The Aged Veterans project and hearing loss
The Joining Forces programme has now ended
Joining Forces was an Armed Forces Covenant Fund Trust supported programme in partnership with SSAFA, the Armed Forces charity. It was delivered by 12 local projects across England by local Age UKs and SSAFA branches. After 3 successful years, the programme has now ended. Many of the pages in this section will still be useful for information and advice. Alternatively, you can look at the relevant sections of the Age UK website.
Funded by The Chancellor using LIBOR Funds, Action on Hearing Loss’ three-year Aged Veterans project offers information, advice, support and signposting to veterans with hearing loss and tinnitus born before 1 January 1950, including those with undiagnosed hearing loss.
Aged Veterans works with family members and carers, and can provide support in community and residential sessions, as well as on a one-to-one basis at home for veterans unable to access local services. Locally developed and led, the service works with community groups and partners to assist in making them more inclusive to veterans with hearing loss.
Since 2017, Aged Veterans has helped more than 3,000 veterans, and given support to 800 family members and carers. Their experienced team attend regional events, give talks, make visits to community groups and, where possible, visit veterans and their families in their homes to provide information and support.
Supporting veterans with hearing loss
Hearing loss is a common health issue in the armed forces. Many veterans will have had prolonged exposure to loud noise from small arms fire, artillery, engines and other machinery during service, which has caused permanent hearing damage.
The 2014 Lost Voices report, produced by the Royal British Legion with the support of Action on Hearing Loss, found that veterans under the age of 75 are around three-and –a-half times more likely to experience hearing loss than the general population.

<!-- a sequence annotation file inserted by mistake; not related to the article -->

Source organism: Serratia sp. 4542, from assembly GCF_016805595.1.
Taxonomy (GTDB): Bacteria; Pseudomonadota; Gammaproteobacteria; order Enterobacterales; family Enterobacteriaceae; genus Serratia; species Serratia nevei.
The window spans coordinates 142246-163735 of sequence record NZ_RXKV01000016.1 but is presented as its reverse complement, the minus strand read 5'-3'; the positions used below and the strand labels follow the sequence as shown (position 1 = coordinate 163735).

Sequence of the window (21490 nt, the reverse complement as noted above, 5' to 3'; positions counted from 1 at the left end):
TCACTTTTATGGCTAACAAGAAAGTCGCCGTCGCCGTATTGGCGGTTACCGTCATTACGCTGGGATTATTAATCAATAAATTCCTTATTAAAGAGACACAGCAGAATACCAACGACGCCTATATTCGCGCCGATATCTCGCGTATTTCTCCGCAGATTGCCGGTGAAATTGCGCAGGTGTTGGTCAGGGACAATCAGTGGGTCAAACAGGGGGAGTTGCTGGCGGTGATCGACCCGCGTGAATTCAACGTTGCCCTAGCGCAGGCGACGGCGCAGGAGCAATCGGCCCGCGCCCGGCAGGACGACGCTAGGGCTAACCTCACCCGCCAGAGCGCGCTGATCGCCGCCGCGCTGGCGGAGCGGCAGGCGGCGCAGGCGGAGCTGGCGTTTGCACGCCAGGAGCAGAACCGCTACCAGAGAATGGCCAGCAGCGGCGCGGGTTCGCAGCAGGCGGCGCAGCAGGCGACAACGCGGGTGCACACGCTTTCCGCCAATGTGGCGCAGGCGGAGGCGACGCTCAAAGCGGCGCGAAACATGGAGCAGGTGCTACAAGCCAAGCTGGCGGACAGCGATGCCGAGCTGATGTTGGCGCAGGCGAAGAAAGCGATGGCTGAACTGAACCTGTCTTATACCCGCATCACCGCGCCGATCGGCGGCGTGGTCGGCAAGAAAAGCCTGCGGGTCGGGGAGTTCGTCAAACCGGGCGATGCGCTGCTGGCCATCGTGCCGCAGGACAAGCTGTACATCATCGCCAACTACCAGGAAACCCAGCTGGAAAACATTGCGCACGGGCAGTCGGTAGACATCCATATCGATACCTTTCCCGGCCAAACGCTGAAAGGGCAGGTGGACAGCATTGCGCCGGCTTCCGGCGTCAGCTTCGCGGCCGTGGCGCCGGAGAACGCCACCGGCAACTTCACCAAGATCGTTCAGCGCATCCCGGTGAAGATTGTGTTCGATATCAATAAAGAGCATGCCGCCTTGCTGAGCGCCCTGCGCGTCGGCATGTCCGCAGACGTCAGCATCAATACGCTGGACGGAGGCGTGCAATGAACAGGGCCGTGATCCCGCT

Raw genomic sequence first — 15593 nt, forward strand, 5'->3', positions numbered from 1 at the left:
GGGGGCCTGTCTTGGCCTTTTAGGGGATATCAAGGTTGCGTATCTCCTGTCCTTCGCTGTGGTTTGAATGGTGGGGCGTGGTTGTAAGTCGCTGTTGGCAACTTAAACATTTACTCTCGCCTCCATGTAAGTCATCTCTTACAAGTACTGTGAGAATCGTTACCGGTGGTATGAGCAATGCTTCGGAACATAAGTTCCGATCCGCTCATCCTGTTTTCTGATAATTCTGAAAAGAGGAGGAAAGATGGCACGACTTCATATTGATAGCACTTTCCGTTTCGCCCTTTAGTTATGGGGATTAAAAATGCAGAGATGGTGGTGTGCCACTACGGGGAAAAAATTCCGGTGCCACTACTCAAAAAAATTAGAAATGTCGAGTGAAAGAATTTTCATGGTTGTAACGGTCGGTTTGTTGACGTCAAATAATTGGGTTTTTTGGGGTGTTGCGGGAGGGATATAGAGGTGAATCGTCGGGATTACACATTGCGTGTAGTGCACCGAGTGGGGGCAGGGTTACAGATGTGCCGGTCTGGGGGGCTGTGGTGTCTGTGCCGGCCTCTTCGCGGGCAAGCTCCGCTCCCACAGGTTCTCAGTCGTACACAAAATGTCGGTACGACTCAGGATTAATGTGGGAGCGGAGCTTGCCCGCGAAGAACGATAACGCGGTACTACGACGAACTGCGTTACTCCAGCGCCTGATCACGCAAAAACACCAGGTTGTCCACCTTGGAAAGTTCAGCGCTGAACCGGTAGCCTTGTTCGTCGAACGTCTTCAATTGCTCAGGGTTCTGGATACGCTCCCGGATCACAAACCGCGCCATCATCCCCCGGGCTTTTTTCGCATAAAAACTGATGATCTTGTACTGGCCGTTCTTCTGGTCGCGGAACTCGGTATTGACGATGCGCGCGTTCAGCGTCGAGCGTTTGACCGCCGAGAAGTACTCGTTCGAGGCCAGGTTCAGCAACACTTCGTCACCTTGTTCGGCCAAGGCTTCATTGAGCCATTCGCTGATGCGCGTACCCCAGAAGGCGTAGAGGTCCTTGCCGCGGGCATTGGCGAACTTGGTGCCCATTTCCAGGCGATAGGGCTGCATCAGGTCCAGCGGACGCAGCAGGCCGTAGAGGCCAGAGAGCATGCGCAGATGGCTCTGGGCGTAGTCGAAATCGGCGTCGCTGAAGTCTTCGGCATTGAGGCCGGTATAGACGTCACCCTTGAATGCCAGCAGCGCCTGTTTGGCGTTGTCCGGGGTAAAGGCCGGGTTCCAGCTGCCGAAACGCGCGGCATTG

Studies show that the decibel levels for routine military activities far exceed the National Institute for Occupational Safety and Health (NIOSH) recommendation of regular exposure to no more than 85 decibels. For example, a jet take-off at a distance of 25 metres is 150 decibels, and the general noise level on an aircraft carrier deck is 140 decibels. Jet and helicopter flyovers/landings routinely exceed 100 decibels, whilst small arms fire is around 140 decibels.
Where is this service available?
Their services are available across England, as well as North and South Wales, and Northern Ireland.
What's on offer
Aged Veterans provides information and support to older veterans in local community settings or through home visits for those who are unable to travel.
Aged Veterans offer:
- basic hearing checks
- information about assistive equipment
- support to help you access NHS services
- information on benefits
- information about local community groups
- other complementary information and support.
They also provide support to the families and carers of older veterans with hearing loss or tinnitus, and work with community groups to enable them to be more inclusive of veterans with hearing loss.
Get in touch
To find out more about how our Aged Veterans project can support you, contact their Information Line. Telephone: 0808 808 0123 (freephone) / Textphone: 0808 808 9000 (freephone).